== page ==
On Tuesday, April 1, U.S. Rep. Gary Peters convened an outdoor press conference at Gateway Marketplace, located on Eight Mile Road at Woodward Avenue in Detroit to highlight the impact of the New Market Tax Credit (NMTC) program.
With a T-Mobile store and Wing Stop eatery serving as backdrops, Peters praised the impact of the New Market Tax Credit and its utilization in empowering the city and surrounding community.
“As we are standing here today, we are looking at a revitalized shopping center, which has brought hundreds of jobs, fresh food and economic development to this community,” said Peters. “It is clear that this project would not have existed without the New Market Tax Credit Program, which allows tax credits to come into areas of high unemployment to create projects that will create jobs and create opportunities.”
Peters has advocated for the NMTC program since coming to Congress in 2009 by voting for the American Recovery and Reinvestment Act of 2009, which increased the NMTC allocation for 2008 and 2009 to $5 billion from $3.5 billion. In 2010, he voted for the Tax Relief, Unemployment Insurance Reauthorization, and Job Creation Act of 2010 that extended the NMTC authorization through 2011 at a $3.5 billion funding level, and then voted for the American Taxpayer Relief Act of 2012, which extended the New Markets Tax Credit program for two years with $7 billion in allocations ($3.5 billion per year).
“The New Market Tax Credit program has been a great success story here in Detroit and across the state of Michigan, as we have been able to leverage over $600 million in investments in Michigan with the new tax credit,” said Peters, who is running for U.S. Senate to replace outgoing Sen. Carl Levin.
Joining Peters was Don Graves, executive director of President Obama’s council on jobs and competitiveness. In addition, several of the complex’s business owners were present, along with community leaders and residents.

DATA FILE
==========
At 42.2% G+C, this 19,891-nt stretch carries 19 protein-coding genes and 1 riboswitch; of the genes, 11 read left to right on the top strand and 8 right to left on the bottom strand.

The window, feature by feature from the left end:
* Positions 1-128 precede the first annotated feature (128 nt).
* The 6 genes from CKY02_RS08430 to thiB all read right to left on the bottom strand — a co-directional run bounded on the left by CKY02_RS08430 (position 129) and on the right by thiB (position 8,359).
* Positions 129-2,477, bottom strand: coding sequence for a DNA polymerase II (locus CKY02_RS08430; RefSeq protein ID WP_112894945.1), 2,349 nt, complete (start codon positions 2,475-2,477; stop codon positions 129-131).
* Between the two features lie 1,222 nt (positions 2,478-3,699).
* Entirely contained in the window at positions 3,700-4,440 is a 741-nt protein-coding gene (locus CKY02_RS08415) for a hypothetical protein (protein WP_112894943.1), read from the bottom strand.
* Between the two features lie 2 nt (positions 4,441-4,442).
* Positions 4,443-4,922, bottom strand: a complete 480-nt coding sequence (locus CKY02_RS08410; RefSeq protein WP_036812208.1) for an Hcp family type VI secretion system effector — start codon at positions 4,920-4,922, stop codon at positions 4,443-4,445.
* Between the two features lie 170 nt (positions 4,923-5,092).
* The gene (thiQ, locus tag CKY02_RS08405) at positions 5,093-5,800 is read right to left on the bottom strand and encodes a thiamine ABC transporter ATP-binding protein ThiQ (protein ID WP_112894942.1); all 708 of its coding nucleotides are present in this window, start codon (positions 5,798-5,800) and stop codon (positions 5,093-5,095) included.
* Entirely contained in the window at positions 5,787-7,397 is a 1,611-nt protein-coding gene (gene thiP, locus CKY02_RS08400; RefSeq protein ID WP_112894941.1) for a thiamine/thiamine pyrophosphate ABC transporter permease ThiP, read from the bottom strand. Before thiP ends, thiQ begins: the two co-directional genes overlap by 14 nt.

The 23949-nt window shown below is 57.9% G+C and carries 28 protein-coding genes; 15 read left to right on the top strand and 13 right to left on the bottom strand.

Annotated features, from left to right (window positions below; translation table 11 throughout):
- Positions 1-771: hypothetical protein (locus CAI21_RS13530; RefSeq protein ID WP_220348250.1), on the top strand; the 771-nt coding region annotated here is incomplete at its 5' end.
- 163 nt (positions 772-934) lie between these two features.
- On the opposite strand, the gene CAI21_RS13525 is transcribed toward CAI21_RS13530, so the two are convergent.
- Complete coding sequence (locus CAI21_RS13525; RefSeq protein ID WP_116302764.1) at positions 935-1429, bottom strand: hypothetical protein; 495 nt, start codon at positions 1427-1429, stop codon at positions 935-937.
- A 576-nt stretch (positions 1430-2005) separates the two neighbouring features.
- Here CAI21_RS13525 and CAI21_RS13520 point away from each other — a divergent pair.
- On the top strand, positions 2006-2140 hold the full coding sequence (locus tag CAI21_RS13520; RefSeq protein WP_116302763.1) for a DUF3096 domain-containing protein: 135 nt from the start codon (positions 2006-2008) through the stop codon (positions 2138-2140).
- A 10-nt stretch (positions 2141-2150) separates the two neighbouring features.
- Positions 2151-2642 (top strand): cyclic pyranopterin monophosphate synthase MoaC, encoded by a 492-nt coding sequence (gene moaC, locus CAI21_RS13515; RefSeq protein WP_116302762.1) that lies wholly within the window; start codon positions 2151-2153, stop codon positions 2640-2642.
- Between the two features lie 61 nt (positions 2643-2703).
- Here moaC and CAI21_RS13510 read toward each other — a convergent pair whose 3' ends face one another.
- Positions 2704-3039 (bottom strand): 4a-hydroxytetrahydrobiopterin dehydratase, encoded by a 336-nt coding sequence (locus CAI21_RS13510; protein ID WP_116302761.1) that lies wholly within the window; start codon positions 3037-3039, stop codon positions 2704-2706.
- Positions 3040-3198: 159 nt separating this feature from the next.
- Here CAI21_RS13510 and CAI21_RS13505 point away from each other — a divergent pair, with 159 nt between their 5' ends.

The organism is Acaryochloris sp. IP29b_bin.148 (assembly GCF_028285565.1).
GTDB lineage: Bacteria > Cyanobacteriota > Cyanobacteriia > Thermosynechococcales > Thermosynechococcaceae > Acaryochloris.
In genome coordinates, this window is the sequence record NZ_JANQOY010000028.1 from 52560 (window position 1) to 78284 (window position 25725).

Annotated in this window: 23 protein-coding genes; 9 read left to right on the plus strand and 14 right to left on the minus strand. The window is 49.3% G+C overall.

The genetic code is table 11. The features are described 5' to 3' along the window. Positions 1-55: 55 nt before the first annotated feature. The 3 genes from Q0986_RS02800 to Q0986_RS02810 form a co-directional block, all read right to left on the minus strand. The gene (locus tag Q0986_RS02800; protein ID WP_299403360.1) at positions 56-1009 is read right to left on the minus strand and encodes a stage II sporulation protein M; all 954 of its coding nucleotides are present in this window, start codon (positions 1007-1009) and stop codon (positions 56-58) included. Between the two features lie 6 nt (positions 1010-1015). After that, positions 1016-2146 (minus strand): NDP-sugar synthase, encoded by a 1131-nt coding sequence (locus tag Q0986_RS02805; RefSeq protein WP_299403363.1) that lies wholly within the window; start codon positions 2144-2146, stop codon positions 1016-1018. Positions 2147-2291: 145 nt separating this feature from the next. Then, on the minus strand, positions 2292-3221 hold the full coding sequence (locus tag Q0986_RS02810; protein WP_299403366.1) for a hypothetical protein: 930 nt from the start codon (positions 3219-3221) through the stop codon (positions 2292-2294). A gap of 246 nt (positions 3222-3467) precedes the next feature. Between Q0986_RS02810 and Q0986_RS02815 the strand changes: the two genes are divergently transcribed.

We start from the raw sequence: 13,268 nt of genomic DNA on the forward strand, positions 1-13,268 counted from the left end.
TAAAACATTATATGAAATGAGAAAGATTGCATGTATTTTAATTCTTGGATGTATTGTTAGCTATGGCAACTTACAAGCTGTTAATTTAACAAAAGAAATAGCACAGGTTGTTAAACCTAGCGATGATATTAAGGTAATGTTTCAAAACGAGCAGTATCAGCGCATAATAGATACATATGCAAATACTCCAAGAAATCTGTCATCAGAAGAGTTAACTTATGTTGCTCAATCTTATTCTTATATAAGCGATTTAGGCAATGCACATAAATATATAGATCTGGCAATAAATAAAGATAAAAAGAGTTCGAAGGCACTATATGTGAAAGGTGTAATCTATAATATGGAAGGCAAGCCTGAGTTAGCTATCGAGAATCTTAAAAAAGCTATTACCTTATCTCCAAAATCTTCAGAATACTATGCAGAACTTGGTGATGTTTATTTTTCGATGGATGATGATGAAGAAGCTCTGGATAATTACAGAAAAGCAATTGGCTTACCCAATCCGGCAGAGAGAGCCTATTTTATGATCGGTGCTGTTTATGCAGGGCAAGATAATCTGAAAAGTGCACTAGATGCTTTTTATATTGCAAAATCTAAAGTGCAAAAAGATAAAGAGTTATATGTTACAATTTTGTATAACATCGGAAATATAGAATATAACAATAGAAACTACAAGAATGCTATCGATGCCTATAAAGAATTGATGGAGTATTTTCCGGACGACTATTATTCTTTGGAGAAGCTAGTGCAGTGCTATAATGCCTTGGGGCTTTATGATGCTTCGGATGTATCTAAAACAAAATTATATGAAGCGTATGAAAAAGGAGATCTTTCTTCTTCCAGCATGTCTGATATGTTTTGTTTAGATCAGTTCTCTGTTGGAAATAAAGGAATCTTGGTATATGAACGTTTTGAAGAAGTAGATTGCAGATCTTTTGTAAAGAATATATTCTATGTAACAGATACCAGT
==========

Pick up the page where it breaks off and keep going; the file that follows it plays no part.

“It’s so good to be here in Detroit and to join Rep. Peters, a champion of these smart investments, because we both are committed to seeing a resurgent Detroit with a strong business sector, robust job creation and a growing middle class,” said Graves. “The Treasury Department’s DCFI Fund has used the New Market Tax Credit Program to make a tangible difference in communities across the country, and especially here in Detroit. The Gateway Plaza is a great example of how this program can make a positive difference in the community. Where there was once vacant land, you now see thriving businesses and jobs for Detroiters.”
The New Market Tax Credit was created in 2000 in an effort to stimulate private investment and economic growth in low income urban neighborhoods and rural communities that lacked access to capital needed to support and grow business, create jobs, and sustain healthy local economies. NMTC represents a 39 percent federal tax credit, over seven years on investments made in economically distressed communities.
While the NMTC program has helped such cities as Detroit, it is not currently authorized beyond the current round of allocations. Peters and approximately 70 members of the House of Representatives, in a letter to the House Ways and Means Committee, are pushing for the program to continue.
“We are working to increase this New Market Tax Credit,” Peters said. “There is a new bill that’s been introduced into Congress that will extend this bill for two more years. I believe that it (passing of the bill) is absolutely essential for the city of Detroit, the state of Michigan, and the country.”
Graves said, “President Obama feels so strongly about the New Market Tax Credit Program, and the impact that it provides, that he has asked to not only keep the program going, but to expand it and its budget. The president wants to expand it beyond the $3.5 billion to $5 billion, and he wants to make the program permanent.”
“The president has made a commitment for his administration to work in Detroit, to partner with local organizations and supply resources as they are needed. Last fall, $300 million in federal dollars were unlocked that are coming to the city.”
Prior to the press conference, Peters hosted a roundtable discussion on the successes and future opportunities related to the New Market Tax Credit program and its impact on places such as Gateway Marketplace, which features a Meijer Super Center as the complex’s anchor store. With Meijer and Marshalls, there are more than a dozen other stores.
“We need to make investments that continue to create jobs,” said Peters. “We need to help grow small businesses and strengthen our middle class.”
One small business owner was on hand to speak about the impact of the New Market Tax Credit and his relatively new eatery in Gateway Marketplace.
“Without the New Market Tax Credit, I don’t think that my business partner and I would have been able to bring Wing Stop to this shopping complex,” said John Draper, II, brand partner for Wing Stop. “Because of the tax credits we were able to come here and have a competitive deal and make the economics work. We have been able to create 28 jobs at Wing Stop, most of which have gone to Detroiters and we will continue to invest at this location.”